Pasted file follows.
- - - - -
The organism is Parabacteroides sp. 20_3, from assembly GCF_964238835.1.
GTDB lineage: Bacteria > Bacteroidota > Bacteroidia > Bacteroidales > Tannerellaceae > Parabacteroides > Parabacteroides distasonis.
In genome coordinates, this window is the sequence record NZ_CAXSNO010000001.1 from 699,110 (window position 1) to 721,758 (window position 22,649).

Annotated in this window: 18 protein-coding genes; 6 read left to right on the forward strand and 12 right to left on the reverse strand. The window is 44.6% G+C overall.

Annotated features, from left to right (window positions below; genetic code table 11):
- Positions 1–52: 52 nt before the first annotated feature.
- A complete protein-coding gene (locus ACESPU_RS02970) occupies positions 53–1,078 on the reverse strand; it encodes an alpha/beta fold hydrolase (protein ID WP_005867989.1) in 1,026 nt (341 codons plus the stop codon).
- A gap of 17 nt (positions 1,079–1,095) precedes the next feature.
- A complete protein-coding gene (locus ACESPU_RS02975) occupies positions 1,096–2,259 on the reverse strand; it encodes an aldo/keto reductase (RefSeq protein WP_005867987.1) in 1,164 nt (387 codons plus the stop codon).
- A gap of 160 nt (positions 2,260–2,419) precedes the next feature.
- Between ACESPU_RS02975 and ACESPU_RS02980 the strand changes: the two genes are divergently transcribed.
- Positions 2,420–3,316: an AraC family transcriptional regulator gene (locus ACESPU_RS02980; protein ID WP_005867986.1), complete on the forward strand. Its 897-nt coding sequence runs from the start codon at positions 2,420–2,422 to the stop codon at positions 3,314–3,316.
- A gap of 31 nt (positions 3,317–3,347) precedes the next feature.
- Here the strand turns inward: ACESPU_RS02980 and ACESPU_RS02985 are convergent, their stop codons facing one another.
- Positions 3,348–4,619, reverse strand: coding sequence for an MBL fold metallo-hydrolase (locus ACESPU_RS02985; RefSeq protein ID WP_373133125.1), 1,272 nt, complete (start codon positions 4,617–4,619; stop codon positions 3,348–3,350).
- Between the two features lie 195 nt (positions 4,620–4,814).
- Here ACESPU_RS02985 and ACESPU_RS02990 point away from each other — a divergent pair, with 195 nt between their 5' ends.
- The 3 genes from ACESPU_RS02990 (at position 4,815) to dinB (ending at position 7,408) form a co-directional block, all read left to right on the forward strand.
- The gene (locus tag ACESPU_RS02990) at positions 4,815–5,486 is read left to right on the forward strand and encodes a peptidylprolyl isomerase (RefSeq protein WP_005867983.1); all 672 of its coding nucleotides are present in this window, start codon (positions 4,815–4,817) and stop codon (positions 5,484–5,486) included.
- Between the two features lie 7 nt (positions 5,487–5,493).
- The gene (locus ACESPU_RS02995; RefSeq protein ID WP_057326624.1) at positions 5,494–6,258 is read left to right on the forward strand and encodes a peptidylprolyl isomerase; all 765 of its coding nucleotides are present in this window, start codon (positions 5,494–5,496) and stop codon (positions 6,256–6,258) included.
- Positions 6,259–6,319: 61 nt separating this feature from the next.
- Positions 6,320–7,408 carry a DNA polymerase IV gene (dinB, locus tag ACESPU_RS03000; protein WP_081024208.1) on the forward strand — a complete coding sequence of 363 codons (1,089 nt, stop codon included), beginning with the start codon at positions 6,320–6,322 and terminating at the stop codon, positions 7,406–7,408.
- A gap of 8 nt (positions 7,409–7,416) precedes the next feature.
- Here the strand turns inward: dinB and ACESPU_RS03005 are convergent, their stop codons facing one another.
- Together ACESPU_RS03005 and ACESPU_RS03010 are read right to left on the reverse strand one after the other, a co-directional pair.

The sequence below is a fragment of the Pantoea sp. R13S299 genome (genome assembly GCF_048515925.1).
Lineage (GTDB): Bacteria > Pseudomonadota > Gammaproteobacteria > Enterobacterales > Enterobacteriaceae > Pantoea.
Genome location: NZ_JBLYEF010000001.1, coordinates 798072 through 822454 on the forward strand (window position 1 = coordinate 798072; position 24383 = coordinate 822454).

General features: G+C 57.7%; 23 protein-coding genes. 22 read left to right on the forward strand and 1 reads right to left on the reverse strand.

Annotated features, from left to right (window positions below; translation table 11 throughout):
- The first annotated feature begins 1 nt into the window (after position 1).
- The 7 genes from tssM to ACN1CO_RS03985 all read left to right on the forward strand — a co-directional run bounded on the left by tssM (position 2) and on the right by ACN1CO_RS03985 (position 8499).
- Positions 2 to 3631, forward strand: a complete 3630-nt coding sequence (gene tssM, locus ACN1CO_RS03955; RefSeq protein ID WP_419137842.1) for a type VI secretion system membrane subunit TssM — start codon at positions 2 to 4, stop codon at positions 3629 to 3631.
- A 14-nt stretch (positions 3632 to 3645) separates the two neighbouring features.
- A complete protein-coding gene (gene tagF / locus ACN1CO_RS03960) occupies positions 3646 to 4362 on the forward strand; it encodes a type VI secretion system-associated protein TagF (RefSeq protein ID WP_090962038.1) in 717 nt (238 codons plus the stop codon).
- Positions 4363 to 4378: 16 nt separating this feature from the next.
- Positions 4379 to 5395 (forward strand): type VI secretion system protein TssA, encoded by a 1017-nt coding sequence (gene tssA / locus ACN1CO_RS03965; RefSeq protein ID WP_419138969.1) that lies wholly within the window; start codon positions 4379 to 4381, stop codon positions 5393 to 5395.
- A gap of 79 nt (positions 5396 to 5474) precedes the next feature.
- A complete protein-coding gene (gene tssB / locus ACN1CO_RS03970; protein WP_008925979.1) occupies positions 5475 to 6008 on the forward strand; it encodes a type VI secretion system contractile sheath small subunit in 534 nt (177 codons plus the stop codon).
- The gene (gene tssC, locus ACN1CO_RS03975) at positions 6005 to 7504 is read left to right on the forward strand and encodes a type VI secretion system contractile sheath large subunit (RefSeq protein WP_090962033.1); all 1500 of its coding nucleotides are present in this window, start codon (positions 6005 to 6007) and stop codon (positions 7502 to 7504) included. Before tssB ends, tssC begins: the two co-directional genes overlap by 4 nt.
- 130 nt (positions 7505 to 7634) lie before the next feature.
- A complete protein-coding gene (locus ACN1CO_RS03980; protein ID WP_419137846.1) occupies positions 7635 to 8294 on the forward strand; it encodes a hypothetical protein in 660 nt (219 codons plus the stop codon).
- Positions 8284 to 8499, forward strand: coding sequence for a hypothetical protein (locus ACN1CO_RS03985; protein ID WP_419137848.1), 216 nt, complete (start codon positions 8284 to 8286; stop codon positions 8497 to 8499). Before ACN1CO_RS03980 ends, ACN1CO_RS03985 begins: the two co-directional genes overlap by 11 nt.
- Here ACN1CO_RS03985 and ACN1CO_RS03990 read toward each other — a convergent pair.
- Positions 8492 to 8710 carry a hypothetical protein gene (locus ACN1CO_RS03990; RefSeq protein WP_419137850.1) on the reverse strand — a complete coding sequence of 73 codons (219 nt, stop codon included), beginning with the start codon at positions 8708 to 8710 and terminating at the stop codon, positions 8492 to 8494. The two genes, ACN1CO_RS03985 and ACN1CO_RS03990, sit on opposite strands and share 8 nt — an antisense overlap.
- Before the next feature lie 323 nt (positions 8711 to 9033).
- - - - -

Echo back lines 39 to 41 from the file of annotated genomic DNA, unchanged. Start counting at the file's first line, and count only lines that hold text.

- A gap of 79 nt (positions 5396 to 5474) precedes the next feature.
- A complete protein-coding gene (gene tssB / locus ACN1CO_RS03970; protein WP_008925979.1) occupies positions 5475 to 6008 on the forward strand; it encodes a type VI secretion system contractile sheath small subunit in 534 nt (177 codons plus the stop codon).
- The gene (gene tssC, locus ACN1CO_RS03975) at positions 6005 to 7504 is read left to right on the forward strand and encodes a type VI secretion system contractile sheath large subunit (RefSeq protein WP_090962033.1); all 1500 of its coding nucleotides are present in this window, start codon (positions 6005 to 6007) and stop codon (positions 7502 to 7504) included. Before tssB ends, tssC begins: the two co-directional genes overlap by 4 nt.